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Genomics week in brief: Week ending 31st October

Another genomics week in brief all the most recent research and news stories from the genomics space in one place.

Top stories from the past week

  • Researchers have identified molecular characteristics of clonal haematopoiesis that increase the risk of therapy-related myeloid neoplasms. (Bolton et al, 2020)
  • A team of researchers have developed a database for synergistic and antagonistic interactions of longevity-associated genes – SynergyAge. (Bunu et al, 2020)
  • By profiling single-cell chromatin accessibility landscapes, researchers developed a multi-omic epigenetic atlas of the adult human brain. These analyses have implicated candidate causal variants for Alzheimer’s and Parkinson’s disease. (Montine et al, 2020)
  • Researchers have created an immune-related gene signature that is a prognostic indicator for osteosarcoma patients. (Wu et al, 2020)
  • Bats act as reservoirs for lots of viruses. Research has found that various species of bats have different ways of suppressing inflammation, centered around changes in genes involved in the innate immune response. (Goh et al, 2020)
  • Medical researchers have isolated a peptide from beetroot which could be a good candidate for treating certain inflammatory diseases, such as neurodegenerative and autoimmune diseases. (Gruber et al, 2020)
  • Mouse studies have revealed clear connections among a range of autism types and abnormalities in brain cells that guide sociability and platonic love. (Lewis et al, 2020)
  • A new study has found that Cas9-gene editing causes off-target effects, including indels and chromosome losses. (Egli et al, 2020)
  • Using human brain tissue samples, scientists at the University of Exeter have developed a new epigenetic clock specifically for the human brain. (Shireby et al, 2020)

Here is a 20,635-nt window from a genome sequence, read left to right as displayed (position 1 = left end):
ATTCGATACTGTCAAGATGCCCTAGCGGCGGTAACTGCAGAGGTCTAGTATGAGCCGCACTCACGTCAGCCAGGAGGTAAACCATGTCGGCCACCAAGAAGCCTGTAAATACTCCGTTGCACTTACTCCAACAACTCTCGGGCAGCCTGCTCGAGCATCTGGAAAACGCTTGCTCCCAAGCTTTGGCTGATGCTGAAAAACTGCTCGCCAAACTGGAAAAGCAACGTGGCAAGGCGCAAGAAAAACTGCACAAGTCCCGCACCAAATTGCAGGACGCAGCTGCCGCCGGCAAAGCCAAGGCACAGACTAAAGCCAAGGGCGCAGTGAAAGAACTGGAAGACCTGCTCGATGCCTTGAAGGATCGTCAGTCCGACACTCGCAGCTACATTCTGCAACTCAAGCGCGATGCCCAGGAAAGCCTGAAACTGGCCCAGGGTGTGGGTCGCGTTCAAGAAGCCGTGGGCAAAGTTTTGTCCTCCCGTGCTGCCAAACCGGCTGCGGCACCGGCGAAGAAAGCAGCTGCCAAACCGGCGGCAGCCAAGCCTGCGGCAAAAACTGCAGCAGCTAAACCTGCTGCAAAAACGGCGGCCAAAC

In other news

  • The FDA have approved Foundation Medicine’s liquid biopsy test – FoundationOne Liquid CDx – for three new targeted cancer therapies that treat advanced ovarian, breast and non-small cell lung cancer. (Foundation Medicine, 2020)
  • Research published in the Journal of the American Heart Association, has reported that smokers, especially those who begin young, are three times more likely to die prematurely. (Thomson et al, 2020)
  • A major biomedical-research organisation – Howard Hughes Medical Institute – have for the first time aimed to make financial reparations for the use of cells from Henrietta Lacks. Francis Collins, geneticist and physician, also donated a portion of his 2020 Templeton Prize award to the foundation. (The Henrietta Lacks Foundation, 2020)


  • Join us for our second ‘Single Cell ONLINE’ webinar series. This free virtual four-part series will dive further into the technology that is providing insight into cellular heterogeneity. The first webinar is taking place on Thursday 5th November at 3pm GMT/ 4pm CET/ 10am EDT. It will be an interactive panel discussion on single cell and spatial technologies. Register now.